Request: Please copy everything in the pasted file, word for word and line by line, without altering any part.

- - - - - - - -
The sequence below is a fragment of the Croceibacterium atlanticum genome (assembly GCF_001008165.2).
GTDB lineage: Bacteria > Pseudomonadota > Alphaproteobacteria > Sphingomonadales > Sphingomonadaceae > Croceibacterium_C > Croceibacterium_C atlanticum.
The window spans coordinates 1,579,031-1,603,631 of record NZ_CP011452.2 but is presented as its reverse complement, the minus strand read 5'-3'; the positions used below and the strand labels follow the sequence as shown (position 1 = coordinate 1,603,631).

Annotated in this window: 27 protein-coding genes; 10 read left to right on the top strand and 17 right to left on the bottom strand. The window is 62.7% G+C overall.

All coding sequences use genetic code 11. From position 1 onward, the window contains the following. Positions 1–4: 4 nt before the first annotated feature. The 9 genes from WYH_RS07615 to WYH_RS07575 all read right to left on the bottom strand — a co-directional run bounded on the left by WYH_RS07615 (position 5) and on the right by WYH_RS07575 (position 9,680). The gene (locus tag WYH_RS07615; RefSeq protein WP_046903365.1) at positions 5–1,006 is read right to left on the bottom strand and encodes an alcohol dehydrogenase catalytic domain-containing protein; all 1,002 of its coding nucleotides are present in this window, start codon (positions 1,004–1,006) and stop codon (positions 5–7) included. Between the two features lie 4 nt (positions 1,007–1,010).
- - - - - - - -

The sequence below is a fragment of the Croceibacterium atlanticum genome (assembly GCF_001008165.2).
GTDB lineage: Bacteria > Pseudomonadota > Alphaproteobacteria > Sphingomonadales > Sphingomonadaceae > Croceibacterium_C > Croceibacterium_C atlanticum.
The window spans coordinates 1,579,031-1,603,631 of record NZ_CP011452.2 but is presented as its reverse complement, the minus strand read 5'-3'; the positions used below and the strand labels follow the sequence as shown (position 1 = coordinate 1,603,631).

Annotated in this window: 27 protein-coding genes; 10 read left to right on the top strand and 17 right to left on the bottom strand. The window is 62.7% G+C overall.

All coding sequences use genetic code 11. From position 1 onward, the window contains the following. Positions 1–4: 4 nt before the first annotated feature. The 9 genes from WYH_RS07615 to WYH_RS07575 all read right to left on the bottom strand — a co-directional run bounded on the left by WYH_RS07615 (position 5) and on the right by WYH_RS07575 (position 9,680). The gene (locus tag WYH_RS07615; RefSeq protein WP_046903365.1) at positions 5–1,006 is read right to left on the bottom strand and encodes an alcohol dehydrogenase catalytic domain-containing protein; all 1,002 of its coding nucleotides are present in this window, start codon (positions 1,004–1,006) and stop codon (positions 5–7) included. Between the two features lie 4 nt (positions 1,007–1,010).